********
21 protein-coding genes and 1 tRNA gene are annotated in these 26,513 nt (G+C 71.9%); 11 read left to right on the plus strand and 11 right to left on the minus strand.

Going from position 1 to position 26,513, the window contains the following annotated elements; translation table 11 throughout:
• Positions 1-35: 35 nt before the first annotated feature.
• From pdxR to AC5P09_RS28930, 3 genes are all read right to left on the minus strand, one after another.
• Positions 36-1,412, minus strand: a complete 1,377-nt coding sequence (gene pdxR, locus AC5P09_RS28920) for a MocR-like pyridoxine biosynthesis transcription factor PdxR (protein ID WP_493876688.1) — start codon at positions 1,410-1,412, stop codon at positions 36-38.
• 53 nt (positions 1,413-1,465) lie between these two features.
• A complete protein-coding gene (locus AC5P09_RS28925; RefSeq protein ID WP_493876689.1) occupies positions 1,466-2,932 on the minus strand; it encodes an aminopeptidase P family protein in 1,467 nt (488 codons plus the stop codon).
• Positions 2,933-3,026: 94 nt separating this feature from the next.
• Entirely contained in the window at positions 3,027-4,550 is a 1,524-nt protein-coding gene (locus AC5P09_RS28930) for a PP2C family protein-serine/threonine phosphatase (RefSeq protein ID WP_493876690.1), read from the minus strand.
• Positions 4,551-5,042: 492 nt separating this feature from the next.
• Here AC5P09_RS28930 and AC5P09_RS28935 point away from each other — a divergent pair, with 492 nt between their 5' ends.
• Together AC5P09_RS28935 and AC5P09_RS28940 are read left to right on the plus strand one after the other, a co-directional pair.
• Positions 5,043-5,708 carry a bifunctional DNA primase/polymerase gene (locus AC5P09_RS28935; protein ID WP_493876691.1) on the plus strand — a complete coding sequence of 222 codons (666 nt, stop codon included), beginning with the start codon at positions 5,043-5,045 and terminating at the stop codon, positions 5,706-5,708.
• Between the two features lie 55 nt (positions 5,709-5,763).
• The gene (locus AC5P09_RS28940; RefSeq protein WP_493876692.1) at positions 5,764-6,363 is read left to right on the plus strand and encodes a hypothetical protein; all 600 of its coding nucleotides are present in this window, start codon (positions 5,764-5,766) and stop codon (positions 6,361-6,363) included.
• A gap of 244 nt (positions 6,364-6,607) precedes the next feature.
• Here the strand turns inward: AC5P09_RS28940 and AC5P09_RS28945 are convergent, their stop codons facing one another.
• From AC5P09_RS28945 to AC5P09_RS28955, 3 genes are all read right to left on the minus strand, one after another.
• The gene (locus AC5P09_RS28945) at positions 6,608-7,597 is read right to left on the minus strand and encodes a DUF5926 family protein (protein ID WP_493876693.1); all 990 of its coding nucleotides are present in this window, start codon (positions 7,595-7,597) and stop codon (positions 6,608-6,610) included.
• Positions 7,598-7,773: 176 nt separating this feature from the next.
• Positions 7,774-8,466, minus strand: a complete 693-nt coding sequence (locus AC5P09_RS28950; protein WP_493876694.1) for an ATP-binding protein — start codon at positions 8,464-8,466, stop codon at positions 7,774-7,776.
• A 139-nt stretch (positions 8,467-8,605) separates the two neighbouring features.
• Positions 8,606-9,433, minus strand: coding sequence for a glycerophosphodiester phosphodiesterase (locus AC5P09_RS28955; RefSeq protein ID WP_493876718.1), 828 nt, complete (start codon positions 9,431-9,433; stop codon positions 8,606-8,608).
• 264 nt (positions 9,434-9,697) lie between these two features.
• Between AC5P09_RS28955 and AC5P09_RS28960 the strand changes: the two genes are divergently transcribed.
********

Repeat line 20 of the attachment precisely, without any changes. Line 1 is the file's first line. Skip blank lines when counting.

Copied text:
• Positions 7,598-7,773: 176 nt separating this feature from the next.